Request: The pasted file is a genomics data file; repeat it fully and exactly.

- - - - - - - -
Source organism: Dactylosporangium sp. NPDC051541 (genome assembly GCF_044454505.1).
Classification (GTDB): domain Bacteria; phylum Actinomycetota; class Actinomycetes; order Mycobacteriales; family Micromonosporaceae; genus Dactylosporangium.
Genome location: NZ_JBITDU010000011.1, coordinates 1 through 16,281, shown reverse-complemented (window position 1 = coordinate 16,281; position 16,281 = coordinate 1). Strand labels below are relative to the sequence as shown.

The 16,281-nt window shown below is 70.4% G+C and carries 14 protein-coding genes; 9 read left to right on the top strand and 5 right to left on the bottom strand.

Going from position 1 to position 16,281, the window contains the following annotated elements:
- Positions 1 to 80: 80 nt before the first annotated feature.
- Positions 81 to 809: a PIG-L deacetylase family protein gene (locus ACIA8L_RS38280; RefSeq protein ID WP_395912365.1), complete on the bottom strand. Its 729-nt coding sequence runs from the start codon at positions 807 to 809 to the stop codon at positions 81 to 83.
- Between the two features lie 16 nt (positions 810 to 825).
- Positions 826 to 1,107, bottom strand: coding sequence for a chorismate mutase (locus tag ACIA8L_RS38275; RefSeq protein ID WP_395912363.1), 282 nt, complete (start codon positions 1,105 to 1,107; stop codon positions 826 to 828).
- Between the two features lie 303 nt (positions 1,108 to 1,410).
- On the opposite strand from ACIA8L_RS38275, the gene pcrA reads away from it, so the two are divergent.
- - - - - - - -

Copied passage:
Source organism: Dactylosporangium sp. NPDC051541 (genome assembly GCF_044454505.1).
Classification (GTDB): domain Bacteria; phylum Actinomycetota; class Actinomycetes; order Mycobacteriales; family Micromonosporaceae; genus Dactylosporangium.
Genome location: NZ_JBITDU010000011.1, coordinates 1 through 16,281, shown reverse-complemented (window position 1 = coordinate 16,281; position 16,281 = coordinate 1). Strand labels below are relative to the sequence as shown.

The 16,281-nt window shown below is 70.4% G+C and carries 14 protein-coding genes; 9 read left to right on the top strand and 5 right to left on the bottom strand.

Going from position 1 to position 16,281, the window contains the following annotated elements:
- Positions 1 to 80: 80 nt before the first annotated feature.
- Positions 81 to 809: a PIG-L deacetylase family protein gene (locus ACIA8L_RS38280; RefSeq protein ID WP_395912365.1), complete on the bottom strand. Its 729-nt coding sequence runs from the start codon at positions 807 to 809 to the stop codon at positions 81 to 83.
- Between the two features lie 16 nt (positions 810 to 825).
- Positions 826 to 1,107, bottom strand: coding sequence for a chorismate mutase (locus tag ACIA8L_RS38275; RefSeq protein ID WP_395912363.1), 282 nt, complete (start codon positions 1,105 to 1,107; stop codon positions 826 to 828).
- Between the two features lie 303 nt (positions 1,108 to 1,410).
- On the opposite strand from ACIA8L_RS38275, the gene pcrA reads away from it, so the two are divergent.